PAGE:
Many churches today have large congregations with an exciting worship experience (loud music and cool lighting effects) as well as inspiring and exhorting preachers/teachers who are real, honest, and engaging. The whole experience is incredible!
While many enjoy these inspirational environments, people who are experiencing anxiety may be extra sensitive to these settings. Individuals who are experiencing anxiety are actually getting more blood flow and energy to the threat centers of their brain, leaving them on high alert. Thus, many end up being over-stimulated in these church environments, igniting more anxiety, tense feelings, nervousness, or even agitation. It can make it hard to process the worship and message, especially if it has the tone of the above points (“fight the good fight”).
Ultimately, the person ends up feeling a sense of failure for not being able to handle going to church and they may even stop going altogether. In many of these situations, they are blaming themselves without ever realizing that it is the environment (and sometimes, even the message) that is getting them worked up and making it difficult for them to connect and participate.
"HOWEVER, WE'RE SEEING THAT CHURCHES ARE READY, WILLING AND WANTING TO SEE LIVES TRANSFORMED!"
As we work with many churches across the country, we give them simple understanding and always find church leaders extremely open and intrigued, asking lots of questions. In fact, some of these church leaders honestly say, “Ugh, we’ve been doing it wrong for so long … I’ve never known this, please show us how to make this better.”
We never blame or point fingers, but rather empathize with their confusion: “Hey, we did it wrong, too, we get it and we’re here to help us all learn!” We focus more on having an informative and open dialogue with church leaders so they have more understanding, education, and even training with different skills and tools.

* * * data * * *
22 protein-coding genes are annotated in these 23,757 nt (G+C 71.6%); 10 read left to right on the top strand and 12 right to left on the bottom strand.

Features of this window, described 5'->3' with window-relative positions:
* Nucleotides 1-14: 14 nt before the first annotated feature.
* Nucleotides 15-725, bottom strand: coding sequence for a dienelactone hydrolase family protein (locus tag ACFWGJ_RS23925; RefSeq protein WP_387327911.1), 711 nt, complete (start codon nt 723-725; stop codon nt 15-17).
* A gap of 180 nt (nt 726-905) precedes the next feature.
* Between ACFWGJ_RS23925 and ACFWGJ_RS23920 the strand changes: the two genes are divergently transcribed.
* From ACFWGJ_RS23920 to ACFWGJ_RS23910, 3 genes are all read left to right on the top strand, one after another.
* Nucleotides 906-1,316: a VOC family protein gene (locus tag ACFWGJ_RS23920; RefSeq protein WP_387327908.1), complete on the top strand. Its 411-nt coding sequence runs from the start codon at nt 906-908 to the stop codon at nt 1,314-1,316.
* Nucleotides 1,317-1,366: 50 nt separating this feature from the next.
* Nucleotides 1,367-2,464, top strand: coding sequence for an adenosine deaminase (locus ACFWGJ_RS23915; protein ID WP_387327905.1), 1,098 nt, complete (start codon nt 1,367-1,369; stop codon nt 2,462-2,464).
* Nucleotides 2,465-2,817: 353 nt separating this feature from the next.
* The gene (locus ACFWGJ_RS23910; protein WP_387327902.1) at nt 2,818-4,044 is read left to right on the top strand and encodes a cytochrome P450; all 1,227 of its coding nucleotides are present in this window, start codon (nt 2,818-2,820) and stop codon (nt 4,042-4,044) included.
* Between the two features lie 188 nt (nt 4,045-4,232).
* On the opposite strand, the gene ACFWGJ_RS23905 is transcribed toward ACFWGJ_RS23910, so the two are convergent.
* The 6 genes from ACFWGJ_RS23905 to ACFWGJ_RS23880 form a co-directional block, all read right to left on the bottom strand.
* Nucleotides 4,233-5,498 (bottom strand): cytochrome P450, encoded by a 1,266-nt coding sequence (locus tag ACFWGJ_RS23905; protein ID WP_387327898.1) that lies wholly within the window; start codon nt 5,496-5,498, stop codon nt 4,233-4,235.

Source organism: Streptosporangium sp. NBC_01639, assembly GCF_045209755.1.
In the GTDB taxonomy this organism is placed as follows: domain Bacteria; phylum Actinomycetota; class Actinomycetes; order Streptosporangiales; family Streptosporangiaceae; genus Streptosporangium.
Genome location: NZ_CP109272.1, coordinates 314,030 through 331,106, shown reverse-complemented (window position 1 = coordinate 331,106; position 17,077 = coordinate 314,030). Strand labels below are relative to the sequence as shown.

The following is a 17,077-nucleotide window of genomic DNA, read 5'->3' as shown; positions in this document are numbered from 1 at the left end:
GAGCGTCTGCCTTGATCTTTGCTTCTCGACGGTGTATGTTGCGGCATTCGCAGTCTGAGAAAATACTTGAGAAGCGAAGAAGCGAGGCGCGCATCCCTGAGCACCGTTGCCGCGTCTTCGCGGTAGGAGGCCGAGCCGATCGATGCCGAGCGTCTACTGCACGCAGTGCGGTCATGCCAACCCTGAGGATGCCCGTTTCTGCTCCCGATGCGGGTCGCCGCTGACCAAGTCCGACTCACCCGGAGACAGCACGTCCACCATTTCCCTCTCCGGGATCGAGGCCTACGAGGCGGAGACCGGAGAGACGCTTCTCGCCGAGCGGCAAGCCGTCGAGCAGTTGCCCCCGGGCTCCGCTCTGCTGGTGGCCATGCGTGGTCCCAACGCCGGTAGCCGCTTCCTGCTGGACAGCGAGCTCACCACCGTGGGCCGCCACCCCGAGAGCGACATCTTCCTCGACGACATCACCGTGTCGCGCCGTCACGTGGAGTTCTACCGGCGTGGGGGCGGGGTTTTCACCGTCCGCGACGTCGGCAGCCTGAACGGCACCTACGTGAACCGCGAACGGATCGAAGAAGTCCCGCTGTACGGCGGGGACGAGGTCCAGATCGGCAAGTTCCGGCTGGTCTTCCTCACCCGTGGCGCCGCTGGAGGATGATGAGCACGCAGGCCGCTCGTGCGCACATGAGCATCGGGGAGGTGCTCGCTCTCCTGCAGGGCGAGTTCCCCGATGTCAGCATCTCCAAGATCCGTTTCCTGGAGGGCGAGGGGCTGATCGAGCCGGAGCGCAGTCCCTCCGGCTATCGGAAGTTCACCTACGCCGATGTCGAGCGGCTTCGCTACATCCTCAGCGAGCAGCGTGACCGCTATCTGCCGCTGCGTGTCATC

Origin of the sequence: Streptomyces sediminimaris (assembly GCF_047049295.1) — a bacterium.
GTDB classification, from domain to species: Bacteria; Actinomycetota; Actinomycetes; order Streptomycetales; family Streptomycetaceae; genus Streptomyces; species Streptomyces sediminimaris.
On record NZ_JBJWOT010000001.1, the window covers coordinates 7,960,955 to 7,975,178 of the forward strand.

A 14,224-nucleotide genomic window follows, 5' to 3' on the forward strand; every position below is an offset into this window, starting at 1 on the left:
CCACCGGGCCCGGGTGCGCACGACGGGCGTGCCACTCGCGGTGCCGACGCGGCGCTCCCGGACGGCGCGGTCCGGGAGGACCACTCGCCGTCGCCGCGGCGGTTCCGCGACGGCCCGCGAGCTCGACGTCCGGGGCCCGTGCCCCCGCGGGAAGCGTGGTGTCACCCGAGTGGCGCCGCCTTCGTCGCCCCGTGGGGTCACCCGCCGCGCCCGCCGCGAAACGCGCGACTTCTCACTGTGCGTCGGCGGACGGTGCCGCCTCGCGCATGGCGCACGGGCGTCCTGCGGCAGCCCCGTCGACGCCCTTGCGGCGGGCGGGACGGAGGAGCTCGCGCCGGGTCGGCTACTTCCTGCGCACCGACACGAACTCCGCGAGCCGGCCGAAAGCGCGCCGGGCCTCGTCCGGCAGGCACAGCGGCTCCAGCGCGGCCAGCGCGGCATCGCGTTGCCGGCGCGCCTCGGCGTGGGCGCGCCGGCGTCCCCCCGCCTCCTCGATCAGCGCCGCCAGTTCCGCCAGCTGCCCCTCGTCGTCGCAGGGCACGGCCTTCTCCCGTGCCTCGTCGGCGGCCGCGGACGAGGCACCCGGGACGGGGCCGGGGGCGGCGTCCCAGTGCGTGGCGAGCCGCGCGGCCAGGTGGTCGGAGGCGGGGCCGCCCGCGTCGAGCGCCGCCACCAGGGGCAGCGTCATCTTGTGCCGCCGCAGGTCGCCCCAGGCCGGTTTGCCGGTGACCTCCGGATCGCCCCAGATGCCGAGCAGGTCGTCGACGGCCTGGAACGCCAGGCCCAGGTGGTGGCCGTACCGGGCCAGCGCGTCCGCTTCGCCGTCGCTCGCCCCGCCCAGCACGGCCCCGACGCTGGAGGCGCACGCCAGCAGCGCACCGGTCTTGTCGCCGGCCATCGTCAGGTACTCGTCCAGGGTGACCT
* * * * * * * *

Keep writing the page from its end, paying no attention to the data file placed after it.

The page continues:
The church is on a learning curve with those in distress … notice I said “learning” and we need to give room for this. I remember my own learning process with my wife and family. As I learned, everything got better with incredible results. So, we give grace and patience for the church’s learning curve because we know that, as they learn, they will see incredible transformation of lives.
Question 2: Some of the challenges seem to be centered around how different people perceive and define emotional and mental distress (and "mental health" conditions." While some may see it as a physical condition, others attribute it to sin or to other spiritual principles. How do you personally and professionally make sense of this ... even mental illness? Do you think this has any spiritual connection?
It’s interesting how this question comes up in most Q & A panels (or sometimes they avoid it). Most answer this by explaining that our mental distress or disorder is a result of living in a fallen world with our “fallenness,” sin or sin nature, or in other words, our “brokenness.”
I think one way to look at this is by asking any parent how they feel about their child living with any type of challenge, disability, or even a mental illness. You will hear a different story than a story of brokenness. You’ll hear their absolute love for their child (with tears) and almost never hear them refer to their child as the result of fallenness, sin, or “brokenness.” They always refer to their child as pure love, joy, and they are absolutely perfect to them. Despite their child’s condition, they always see their child as a masterpiece of unique love.
Isn’t that how Jesus always sees us … even when we experience overwhelming discouragement, distress, or depression? Isn’t that how Jesus sees our constant spiritual connection? Isn’t that the spiritual story we are always working with?
"IN JESUS, WE'RE IN A WHOLENESS JOURNEY, NOT A BROKENNESS JOURNEY."